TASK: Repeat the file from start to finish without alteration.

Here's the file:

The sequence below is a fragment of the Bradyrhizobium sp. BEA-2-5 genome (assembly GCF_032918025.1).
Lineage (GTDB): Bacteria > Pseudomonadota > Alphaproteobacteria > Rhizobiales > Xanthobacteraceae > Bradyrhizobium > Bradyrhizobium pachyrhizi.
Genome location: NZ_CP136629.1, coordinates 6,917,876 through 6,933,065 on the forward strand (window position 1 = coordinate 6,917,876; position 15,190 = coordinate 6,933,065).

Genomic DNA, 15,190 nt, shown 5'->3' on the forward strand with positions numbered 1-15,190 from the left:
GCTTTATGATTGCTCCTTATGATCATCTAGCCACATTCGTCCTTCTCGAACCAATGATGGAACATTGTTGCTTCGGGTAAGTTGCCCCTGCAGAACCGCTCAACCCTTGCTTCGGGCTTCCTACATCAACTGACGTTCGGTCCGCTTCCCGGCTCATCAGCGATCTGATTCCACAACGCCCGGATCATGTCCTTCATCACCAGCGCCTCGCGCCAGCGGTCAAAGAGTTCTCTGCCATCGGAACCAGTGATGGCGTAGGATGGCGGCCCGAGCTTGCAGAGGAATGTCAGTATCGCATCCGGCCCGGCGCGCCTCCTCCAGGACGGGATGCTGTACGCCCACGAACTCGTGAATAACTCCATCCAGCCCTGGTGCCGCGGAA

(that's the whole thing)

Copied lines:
The sequence below is a fragment of the Bradyrhizobium sp. BEA-2-5 genome (assembly GCF_032918025.1).
Lineage (GTDB): Bacteria > Pseudomonadota > Alphaproteobacteria > Rhizobiales > Xanthobacteraceae > Bradyrhizobium > Bradyrhizobium pachyrhizi.
Genome location: NZ_CP136629.1, coordinates 6,917,876 through 6,933,065 on the forward strand (window position 1 = coordinate 6,917,876; position 15,190 = coordinate 6,933,065).

Genomic DNA, 15,190 nt, shown 5'->3' on the forward strand with positions numbered 1-15,190 from the left:
GCTTTATGATTGCTCCTTATGATCATCTAGCCACATTCGTCCTTCTCGAACCAATGATGGAACATTGTTGCTTCGGGTAAGTTGCCCCTGCAGAACCGCTCAACCCTTGCTTCGGGCTTCCTACATCAACTGACGTTCGGTCCGCTTCCCGGCTCATCAGCGATCTGATTCCACAACGCCCGGATCATGTCCTTCATCACCAGCGCCTCGCGCCAGCGGTCAAAGAGTTCTCTGCCATCGGAACCAGTGATGGCGTAGGATGGCGGCCCGAGCTTGCAGAGGAATGTCAGTATCGCATCCGGCCCGGCGCGCCTCCTCCAGGACGGGATGCTGTACGCCCACGAACTCGTGAATAACTCCATCCAGCCCTGGTGCCGCGGAA